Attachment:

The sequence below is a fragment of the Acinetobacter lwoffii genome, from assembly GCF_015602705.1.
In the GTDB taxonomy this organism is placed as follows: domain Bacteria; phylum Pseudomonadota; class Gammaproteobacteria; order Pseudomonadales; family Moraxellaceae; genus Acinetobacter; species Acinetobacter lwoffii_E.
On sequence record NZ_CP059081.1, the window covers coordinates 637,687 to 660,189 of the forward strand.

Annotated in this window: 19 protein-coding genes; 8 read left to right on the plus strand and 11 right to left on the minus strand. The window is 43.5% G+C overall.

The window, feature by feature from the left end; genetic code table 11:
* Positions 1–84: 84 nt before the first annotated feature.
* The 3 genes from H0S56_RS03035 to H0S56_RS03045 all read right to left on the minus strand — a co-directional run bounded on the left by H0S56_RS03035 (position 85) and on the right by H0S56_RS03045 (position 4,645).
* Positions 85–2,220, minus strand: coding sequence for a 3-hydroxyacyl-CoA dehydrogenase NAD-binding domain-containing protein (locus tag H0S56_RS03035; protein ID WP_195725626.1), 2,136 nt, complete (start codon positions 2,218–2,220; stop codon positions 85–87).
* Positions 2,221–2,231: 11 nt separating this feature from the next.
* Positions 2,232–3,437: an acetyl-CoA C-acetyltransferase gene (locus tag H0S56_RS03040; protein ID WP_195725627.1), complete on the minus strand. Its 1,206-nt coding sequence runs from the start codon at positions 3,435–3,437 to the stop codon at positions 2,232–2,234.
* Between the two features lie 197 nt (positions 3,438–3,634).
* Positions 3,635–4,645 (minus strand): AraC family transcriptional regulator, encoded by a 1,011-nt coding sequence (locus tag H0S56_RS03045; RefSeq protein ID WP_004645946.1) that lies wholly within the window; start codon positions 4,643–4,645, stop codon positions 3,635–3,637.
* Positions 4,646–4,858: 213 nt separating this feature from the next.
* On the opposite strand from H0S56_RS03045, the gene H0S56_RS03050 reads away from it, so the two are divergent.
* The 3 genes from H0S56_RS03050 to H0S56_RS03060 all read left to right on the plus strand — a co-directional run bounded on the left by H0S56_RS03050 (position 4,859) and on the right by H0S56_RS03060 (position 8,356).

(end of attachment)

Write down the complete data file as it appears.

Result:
The sequence below is a fragment of the Acinetobacter lwoffii genome, from assembly GCF_015602705.1.
In the GTDB taxonomy this organism is placed as follows: domain Bacteria; phylum Pseudomonadota; class Gammaproteobacteria; order Pseudomonadales; family Moraxellaceae; genus Acinetobacter; species Acinetobacter lwoffii_E.
On sequence record NZ_CP059081.1, the window covers coordinates 637,687 to 660,189 of the forward strand.

Annotated in this window: 19 protein-coding genes; 8 read left to right on the plus strand and 11 right to left on the minus strand. The window is 43.5% G+C overall.

The window, feature by feature from the left end; genetic code table 11:
* Positions 1–84: 84 nt before the first annotated feature.
* The 3 genes from H0S56_RS03035 to H0S56_RS03045 all read right to left on the minus strand — a co-directional run bounded on the left by H0S56_RS03035 (position 85) and on the right by H0S56_RS03045 (position 4,645).
* Positions 85–2,220, minus strand: coding sequence for a 3-hydroxyacyl-CoA dehydrogenase NAD-binding domain-containing protein (locus tag H0S56_RS03035; protein ID WP_195725626.1), 2,136 nt, complete (start codon positions 2,218–2,220; stop codon positions 85–87).
* Positions 2,221–2,231: 11 nt separating this feature from the next.
* Positions 2,232–3,437: an acetyl-CoA C-acetyltransferase gene (locus tag H0S56_RS03040; protein ID WP_195725627.1), complete on the minus strand. Its 1,206-nt coding sequence runs from the start codon at positions 3,435–3,437 to the stop codon at positions 2,232–2,234.
* Between the two features lie 197 nt (positions 3,438–3,634).
* Positions 3,635–4,645 (minus strand): AraC family transcriptional regulator, encoded by a 1,011-nt coding sequence (locus tag H0S56_RS03045; RefSeq protein ID WP_004645946.1) that lies wholly within the window; start codon positions 4,643–4,645, stop codon positions 3,635–3,637.
* Positions 4,646–4,858: 213 nt separating this feature from the next.
* On the opposite strand from H0S56_RS03045, the gene H0S56_RS03050 reads away from it, so the two are divergent.
* The 3 genes from H0S56_RS03050 to H0S56_RS03060 all read left to right on the plus strand — a co-directional run bounded on the left by H0S56_RS03050 (position 4,859) and on the right by H0S56_RS03060 (position 8,356).